A recent mobile marketing survey from mobile interaction and payment agency mBlox researched how young people aged 18 to 24 respond to mobile advertising, and also gauged their willingness to purchase via cellphone.
For instance, 18 percent of respondents said they prefer to purchase products on their phones rather than via PC. This is an extremely important fact if you're a business that has yet to tap into the mobile market. With the advancements in smartphone speed and convenience, younger people are now turning to the device that's most accessible to make purchases.
It's also important that marketers realize 89 percent of young adults spend between one and five hours per day on their mobile devices. That means in some cases, businesses are missing out on attracting traffic on technology that's being used during about 20 percent of a person's day. What's more, one in 10 respondents spend between five and 10 hours per day on a smartphone.
Because of their willingness to purchase via mobile, you may want to consider sending young users promotions for products. These may be distributed via email or text message, as around 33 percent of respondents said they'd like brands to send them discounts and deals on their cellphones.
"Brands need to get it right the first time," explains Michele Turner, CMO for mBlox. "There are extraordinary opportunities open to them, especially with location-based marketing where customers are targeted when they are in the vicinity of a brand's store. This has huge potential to drive large sales volumes at key selling times."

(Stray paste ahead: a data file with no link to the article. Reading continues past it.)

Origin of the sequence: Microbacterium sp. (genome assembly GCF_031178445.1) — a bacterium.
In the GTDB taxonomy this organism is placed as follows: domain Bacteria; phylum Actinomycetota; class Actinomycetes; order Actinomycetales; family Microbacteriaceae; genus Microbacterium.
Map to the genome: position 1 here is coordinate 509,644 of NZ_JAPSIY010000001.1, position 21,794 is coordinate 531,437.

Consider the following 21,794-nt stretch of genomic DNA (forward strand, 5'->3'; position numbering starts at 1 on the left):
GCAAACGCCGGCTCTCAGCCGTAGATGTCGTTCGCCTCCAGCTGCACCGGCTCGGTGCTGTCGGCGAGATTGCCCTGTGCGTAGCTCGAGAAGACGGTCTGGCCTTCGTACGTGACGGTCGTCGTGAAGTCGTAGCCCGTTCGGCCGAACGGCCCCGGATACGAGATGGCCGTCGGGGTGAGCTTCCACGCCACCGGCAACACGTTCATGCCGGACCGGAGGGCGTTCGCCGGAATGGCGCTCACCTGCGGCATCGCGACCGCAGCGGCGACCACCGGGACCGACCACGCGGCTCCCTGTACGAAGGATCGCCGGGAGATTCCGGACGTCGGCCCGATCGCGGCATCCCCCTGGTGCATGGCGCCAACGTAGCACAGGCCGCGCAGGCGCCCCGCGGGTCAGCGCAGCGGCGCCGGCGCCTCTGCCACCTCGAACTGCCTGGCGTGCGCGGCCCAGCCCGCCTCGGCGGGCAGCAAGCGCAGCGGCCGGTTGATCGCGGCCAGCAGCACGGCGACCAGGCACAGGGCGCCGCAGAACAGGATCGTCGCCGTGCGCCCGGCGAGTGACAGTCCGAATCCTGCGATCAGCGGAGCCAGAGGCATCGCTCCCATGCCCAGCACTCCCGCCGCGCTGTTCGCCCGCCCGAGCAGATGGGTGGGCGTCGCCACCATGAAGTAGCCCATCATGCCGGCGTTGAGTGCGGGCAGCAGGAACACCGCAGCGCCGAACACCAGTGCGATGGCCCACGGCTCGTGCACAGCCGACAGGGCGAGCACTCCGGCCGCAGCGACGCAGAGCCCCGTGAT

The Super Bowl is one example in which mobile calls to action may have resulted in actual sales. According to Google's mobile blog, 41 percent of U.S. Google searches related to the game's ads came from cellphones. In addition, Super Bowl ad-related searches rose 2,700 percent from the week leading up to the game, as well as on game-day.
However, security remains a primary barrier for not following through with purchases on mobile. MBlox found that 27 percent of those polled wouldn't buy products using their cellphones because of security concerns. Furthermore, 66 percent said they didn't want brands to know their location, and more than half worry that their credit card information will be stolen.
"Companies need to recognize that mobile phones are very personal devices and consumers will only invite brands to communicate to them via their phones under their own terms." Turner adds. "As an industry, we have a responsibility to offer opt-in, consented mobile marketing to ensure that consumers aren't put off at the very beginning."